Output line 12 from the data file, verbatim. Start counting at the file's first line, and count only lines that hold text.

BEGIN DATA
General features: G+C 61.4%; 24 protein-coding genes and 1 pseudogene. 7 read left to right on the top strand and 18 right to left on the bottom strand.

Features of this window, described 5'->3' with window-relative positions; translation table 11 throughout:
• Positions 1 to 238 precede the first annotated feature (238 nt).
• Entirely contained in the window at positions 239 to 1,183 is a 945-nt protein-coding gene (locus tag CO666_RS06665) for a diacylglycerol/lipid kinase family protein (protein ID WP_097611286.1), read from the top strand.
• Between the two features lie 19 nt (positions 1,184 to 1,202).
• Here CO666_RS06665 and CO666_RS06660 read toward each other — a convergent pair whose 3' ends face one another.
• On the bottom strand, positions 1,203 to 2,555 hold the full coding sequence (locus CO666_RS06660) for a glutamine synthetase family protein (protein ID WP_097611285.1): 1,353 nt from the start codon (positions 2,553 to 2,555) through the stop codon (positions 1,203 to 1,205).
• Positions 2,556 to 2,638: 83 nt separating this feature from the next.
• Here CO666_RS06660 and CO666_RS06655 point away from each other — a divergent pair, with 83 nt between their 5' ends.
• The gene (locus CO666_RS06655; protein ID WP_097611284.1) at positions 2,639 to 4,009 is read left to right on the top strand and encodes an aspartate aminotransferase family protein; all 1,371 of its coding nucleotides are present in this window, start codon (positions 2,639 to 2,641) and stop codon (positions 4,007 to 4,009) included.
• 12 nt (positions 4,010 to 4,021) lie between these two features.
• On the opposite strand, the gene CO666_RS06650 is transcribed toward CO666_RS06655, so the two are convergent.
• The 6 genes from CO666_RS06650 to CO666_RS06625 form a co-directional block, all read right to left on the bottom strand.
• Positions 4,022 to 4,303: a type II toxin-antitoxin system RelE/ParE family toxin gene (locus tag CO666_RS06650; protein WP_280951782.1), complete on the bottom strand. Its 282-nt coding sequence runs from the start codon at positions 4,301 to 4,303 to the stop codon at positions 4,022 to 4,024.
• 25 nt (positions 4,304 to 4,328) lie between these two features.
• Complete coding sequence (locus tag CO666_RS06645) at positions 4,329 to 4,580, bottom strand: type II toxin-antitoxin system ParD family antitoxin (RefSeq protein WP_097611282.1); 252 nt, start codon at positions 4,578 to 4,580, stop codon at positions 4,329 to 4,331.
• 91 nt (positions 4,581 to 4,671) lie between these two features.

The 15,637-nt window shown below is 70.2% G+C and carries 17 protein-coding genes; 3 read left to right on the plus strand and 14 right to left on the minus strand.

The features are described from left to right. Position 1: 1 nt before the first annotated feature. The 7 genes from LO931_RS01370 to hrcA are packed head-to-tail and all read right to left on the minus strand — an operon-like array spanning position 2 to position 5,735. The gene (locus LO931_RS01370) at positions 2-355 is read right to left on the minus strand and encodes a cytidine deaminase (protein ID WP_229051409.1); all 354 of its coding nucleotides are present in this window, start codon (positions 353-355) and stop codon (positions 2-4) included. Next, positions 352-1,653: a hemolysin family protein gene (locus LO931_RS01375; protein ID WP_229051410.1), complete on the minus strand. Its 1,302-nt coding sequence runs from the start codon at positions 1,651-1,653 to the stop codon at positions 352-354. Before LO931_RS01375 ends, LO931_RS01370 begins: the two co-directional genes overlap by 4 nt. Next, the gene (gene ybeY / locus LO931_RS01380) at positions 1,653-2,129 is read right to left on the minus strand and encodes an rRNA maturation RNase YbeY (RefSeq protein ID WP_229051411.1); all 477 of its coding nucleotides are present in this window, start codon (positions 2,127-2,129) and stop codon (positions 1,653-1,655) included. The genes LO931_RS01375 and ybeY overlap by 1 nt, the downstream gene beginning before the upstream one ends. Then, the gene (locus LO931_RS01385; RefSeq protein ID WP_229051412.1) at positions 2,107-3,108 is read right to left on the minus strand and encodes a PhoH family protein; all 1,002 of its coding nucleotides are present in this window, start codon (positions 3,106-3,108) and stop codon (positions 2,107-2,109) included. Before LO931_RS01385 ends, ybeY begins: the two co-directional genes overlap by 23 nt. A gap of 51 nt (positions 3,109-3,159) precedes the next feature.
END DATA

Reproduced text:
• On the opposite strand, the gene CO666_RS06650 is transcribed toward CO666_RS06655, so the two are convergent.